Finke has some doubts that the movie will hit $300 million or be profitable all on its own, though merchandising here is obviously a possible financial bonanza for toy maker Hasbro. She also has some doubts about the foreign market in light of sentiment abroad opposed to U.S. militarism. It might be tempting to say then, that Barack Obama is the best friend Paramount has here, but Finke points out that “G.I. Joe” came in at #2 in Australia, once the third most enthusiastic member of “the coalition of the willing” under Bush-esque rightwinger John Howard. She also expects it to be blown out of the water by the apparently entirely non-brainless “District 9” next weekend. I never thought I’d say this, but from Nikki Finke’s mouth to God’s ears.

Meryl Streep and Stanley TucciMeanwhile, the culinographic “Julie and Julia” also performed pretty much precisely according to expectation and pulled in a satisfactorily satiating estimate of $20.1. According to a “rival exec” Finke quotes, the dual memoir dramedy had one of the oldest demographics he or she had ever seen, which I guess makes sense considering you have to be over a certain age to have watched Julia Child regularly on television. Finke also says the audience was almost exclusively female, despite the fact that we all like food that tastes good. In any case, those whose dating preferences includes middle-aged and older women now know their next film-going destination.

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“G.I. Joe” to enforce age (and gender?) apartheid at box office (updated)

It’s hard to tell from the wilds of deepest North Orange County, but I’m guessing that Hollywood’s in a mild state of shock following the very unexpected death of John Hughes, without a doubt one of the most influential writers and directors of the past two-and a half decades. Nevertheless, life goes on and the box office is the fact of life in the film business.

And so it is that, Lord help us all, “G.I. Joe: The Rise of Cobra” seems poised to take this coming weekend’s chase for the green fairly effortlessly. Indeed, the always jovial Carl DiOrio of The Hollywood Reporter expects something in the neighborhood of $45-50 million. As mentioned here before, the actioner hasn’t been screened for critics, an increasingly common studio ploy that is nevertheless still somewhat rare for a film as high profile as this one.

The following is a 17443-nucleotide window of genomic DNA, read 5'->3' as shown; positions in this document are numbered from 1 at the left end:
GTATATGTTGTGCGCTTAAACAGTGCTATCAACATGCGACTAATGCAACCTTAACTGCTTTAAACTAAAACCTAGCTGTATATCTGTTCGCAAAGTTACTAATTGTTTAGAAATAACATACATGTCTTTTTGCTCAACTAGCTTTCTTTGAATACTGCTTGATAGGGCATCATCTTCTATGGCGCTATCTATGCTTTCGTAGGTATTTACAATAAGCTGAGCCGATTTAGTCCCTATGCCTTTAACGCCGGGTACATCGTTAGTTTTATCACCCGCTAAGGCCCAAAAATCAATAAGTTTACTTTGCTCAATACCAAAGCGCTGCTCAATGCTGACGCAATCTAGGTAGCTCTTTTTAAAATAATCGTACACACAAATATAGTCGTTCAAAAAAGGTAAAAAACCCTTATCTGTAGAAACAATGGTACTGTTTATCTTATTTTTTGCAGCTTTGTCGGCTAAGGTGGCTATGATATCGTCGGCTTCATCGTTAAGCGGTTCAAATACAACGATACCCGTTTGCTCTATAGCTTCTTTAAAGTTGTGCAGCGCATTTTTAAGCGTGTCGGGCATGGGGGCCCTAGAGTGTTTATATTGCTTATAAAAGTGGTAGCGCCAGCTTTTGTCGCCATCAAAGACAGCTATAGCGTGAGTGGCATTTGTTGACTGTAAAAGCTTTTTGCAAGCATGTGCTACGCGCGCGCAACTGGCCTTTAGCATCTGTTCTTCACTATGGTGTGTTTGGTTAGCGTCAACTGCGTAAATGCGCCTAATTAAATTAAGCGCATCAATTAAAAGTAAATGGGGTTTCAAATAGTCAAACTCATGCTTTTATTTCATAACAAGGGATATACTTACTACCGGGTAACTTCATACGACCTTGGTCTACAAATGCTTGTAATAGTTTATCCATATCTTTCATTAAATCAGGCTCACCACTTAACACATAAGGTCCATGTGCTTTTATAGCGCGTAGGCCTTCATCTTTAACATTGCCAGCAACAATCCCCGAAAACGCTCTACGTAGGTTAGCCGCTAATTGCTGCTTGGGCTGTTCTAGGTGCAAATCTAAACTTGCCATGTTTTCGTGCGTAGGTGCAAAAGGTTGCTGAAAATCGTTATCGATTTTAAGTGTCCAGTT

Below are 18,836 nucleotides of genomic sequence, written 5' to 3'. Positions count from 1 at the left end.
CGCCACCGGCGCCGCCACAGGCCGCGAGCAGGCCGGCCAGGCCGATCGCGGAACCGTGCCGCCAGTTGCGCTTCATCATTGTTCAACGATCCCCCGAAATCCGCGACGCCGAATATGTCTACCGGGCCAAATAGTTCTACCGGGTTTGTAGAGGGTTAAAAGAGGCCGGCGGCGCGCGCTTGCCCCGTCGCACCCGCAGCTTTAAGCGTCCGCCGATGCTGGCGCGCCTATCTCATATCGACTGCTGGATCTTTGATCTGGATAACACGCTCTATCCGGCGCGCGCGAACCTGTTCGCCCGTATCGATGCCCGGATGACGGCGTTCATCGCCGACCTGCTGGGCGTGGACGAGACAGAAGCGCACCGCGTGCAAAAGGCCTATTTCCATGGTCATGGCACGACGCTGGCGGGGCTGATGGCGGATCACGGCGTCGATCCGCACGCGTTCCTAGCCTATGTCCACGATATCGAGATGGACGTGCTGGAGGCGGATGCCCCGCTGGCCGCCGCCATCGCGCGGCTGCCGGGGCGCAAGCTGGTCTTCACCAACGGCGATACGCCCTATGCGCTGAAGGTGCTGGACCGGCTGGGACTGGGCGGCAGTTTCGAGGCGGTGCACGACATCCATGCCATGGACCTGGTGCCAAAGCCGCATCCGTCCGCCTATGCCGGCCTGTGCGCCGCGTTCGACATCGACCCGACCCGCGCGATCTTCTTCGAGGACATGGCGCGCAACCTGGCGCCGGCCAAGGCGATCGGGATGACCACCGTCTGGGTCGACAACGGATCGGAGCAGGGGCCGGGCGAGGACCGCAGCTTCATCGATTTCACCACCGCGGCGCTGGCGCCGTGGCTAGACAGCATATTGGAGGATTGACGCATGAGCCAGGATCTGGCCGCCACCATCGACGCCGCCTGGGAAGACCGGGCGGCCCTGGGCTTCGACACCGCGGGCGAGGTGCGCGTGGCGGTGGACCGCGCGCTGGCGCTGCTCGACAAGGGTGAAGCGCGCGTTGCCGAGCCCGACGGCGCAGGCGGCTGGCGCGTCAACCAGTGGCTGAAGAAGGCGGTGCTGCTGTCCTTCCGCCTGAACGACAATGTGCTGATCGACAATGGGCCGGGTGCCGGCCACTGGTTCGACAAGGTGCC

Variety‘s Pamela McClintock, though not setting any numbers out for us, remarks that the action/sci-fi flick and toy/game marketing device is:

…sparking strong interest among both young and older men, as well as some curiosity among younger femmes, according to tracking.

Why any sensible young person of either gender should be interested in this film eludes me, but I guess we’ll have to see if there’s enough insensible ones from both to make this film more than a young male bastion. I should also add that some critics in the online and foreign press have managed to somehow see the film despite Paramount’s non-screening decision, and the Rotten Tomatoes numbers are less dismal than you would expect. Still, in my estimation, the best reviews lack all conviction while the worst are filled with passionate intensity, though the rough beast we call the teenage populace will not be stopped from slouching towards the Plex-ville. (My profoundest apologies to Mr. Yeats.)

Intriguingly, while both Variety and THR say “Joe” will be deploying to 3,500 screens, Box Office Mojo has the film in over 4,000 theaters. The cinematic Powell doctrine, anyone?